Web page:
SIOUX FALLS, SD (KELO) –The Sioux Falls Area Humane Society says the dog that bit a baby boy to death last week in Hartford has been put down. The Belgian Malinois attacked the 6-week old child last Thursday. The boy later died at the hospital. The humane society says the dog was euthanized at the request of the baby’s family. The case remains under investigation.
The humane society has been handling more cases involving animal bites this year. Humane officers say social distancing during the pandemic is a big reason for the increase.
The Sioux Falls Area Humane Society says families homebound by COVID-19 have led to a rise in animal bite cases.
“A dog that used to sleep 16-hours a day probably is getting four 20-minute naps if there’s three kids home and two adults. I know how I get when I don’t get my sleep,” Senior Humane Officer Andy Oestreich said.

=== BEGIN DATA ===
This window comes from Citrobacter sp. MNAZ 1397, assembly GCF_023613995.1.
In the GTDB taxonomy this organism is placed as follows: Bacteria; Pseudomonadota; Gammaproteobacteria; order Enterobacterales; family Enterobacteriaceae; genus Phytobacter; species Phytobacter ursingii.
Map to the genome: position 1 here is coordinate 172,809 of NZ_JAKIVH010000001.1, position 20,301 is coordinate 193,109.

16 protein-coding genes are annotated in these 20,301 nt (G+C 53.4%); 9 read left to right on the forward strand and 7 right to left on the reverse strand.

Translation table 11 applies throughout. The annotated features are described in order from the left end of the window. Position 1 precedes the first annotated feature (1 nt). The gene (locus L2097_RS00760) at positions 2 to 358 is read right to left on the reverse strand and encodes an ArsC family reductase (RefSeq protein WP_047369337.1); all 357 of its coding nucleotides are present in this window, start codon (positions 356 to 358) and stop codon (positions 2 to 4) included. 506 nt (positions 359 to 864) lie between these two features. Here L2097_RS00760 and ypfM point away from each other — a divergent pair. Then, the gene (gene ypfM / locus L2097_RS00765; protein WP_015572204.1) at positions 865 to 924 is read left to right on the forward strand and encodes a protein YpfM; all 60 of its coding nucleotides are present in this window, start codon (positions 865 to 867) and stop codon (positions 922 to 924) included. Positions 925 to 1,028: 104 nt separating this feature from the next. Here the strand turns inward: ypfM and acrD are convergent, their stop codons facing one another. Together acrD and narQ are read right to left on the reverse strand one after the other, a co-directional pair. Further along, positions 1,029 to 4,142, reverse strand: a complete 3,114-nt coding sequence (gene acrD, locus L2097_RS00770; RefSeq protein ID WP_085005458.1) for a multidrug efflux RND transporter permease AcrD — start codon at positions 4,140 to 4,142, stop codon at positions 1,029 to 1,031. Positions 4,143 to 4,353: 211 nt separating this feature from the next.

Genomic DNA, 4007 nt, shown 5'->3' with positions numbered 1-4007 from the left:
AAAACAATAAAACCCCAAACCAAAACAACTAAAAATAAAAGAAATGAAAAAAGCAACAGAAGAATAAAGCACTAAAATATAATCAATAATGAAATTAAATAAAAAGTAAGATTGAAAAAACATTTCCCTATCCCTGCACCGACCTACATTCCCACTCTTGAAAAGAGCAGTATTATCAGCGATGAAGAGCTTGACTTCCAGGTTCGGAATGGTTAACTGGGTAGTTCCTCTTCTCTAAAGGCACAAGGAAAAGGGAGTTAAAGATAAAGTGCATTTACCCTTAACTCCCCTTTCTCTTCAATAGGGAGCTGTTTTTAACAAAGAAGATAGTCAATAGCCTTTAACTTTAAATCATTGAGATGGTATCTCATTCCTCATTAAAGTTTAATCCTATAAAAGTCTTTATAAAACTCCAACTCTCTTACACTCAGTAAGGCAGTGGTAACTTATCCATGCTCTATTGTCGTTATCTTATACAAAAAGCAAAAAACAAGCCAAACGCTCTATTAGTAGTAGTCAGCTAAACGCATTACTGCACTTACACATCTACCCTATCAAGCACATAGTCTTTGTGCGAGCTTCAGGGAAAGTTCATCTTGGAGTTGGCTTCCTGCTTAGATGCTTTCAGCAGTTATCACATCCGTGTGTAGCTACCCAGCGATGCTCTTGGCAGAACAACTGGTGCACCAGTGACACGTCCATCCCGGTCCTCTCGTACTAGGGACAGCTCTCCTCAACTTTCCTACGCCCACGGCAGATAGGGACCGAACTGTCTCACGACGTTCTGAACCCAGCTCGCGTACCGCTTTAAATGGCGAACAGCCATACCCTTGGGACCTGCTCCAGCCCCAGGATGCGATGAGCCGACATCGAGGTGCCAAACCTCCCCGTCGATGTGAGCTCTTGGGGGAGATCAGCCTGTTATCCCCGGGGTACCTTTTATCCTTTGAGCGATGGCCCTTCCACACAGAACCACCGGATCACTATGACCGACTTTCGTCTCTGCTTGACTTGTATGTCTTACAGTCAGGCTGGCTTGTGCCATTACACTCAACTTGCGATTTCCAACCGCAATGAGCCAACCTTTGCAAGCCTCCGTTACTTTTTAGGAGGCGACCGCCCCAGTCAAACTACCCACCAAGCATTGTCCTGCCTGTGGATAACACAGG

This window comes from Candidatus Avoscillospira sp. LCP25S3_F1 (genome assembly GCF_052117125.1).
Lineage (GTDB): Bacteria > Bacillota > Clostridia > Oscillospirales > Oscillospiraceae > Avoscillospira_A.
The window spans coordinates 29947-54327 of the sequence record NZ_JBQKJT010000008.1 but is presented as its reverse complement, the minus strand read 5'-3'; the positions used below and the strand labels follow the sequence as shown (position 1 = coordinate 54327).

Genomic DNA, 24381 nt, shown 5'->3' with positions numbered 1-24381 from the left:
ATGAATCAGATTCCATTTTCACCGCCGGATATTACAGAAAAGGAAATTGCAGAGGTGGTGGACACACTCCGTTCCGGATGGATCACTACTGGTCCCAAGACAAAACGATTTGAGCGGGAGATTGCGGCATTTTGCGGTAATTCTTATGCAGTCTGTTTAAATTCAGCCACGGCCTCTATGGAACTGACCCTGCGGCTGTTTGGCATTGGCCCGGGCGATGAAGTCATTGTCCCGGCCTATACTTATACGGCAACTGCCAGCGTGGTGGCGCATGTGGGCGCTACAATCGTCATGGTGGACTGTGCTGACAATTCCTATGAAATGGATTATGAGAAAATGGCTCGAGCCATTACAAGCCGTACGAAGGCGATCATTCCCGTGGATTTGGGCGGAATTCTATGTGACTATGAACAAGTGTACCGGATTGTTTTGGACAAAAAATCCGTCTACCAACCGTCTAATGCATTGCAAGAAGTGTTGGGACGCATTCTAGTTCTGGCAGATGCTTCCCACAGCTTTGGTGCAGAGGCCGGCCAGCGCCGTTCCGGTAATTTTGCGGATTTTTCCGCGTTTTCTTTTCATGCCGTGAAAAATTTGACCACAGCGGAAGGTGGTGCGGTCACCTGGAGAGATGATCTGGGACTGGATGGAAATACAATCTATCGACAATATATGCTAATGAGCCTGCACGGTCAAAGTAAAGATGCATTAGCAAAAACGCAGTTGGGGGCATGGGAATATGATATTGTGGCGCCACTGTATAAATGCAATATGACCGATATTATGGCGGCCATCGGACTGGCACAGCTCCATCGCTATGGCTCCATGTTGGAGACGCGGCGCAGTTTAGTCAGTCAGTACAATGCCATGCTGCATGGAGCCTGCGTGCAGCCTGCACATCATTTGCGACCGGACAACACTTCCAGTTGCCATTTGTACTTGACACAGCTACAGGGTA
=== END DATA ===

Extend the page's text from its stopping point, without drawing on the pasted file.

Pets that bite people end up being quarantined in special kennels for 10 days, while the humane society checks if they’ve had all their shots and whether they show symptoms of rabies.
“Depending on the owner and then the animal itself and what kind of bite it is, it could go back to the owner with some restrictions, sometimes they can’t go back to the owners and the owners surrender them,” Sioux Falls Area Humane Society Executive Director Kori Baade said.
Determining if the animal bite was provoked, or unprovoked factors into the decision on whether or not to put the animal down.
“It’s not something we want to do, never something we enjoy doing. It’s a hard, tough decision. But we have to make a decision that’s important to the public and for their safety,” Baade said.
Pets, just like people, can get cranky in the hot weather, so it’s important to give your pet the space it needs for a safe summer.
The Sioux Falls Area Humane Society says pets can get scared of people who are wearing masks because the animals can’t read facial expressions underneath the mask. The humane society recommends lowering your mask when you’re around animals to show you’re no threat to them.
The humane society says pets are also starting to act-out by tearing-up furniture as their owners start returning to work.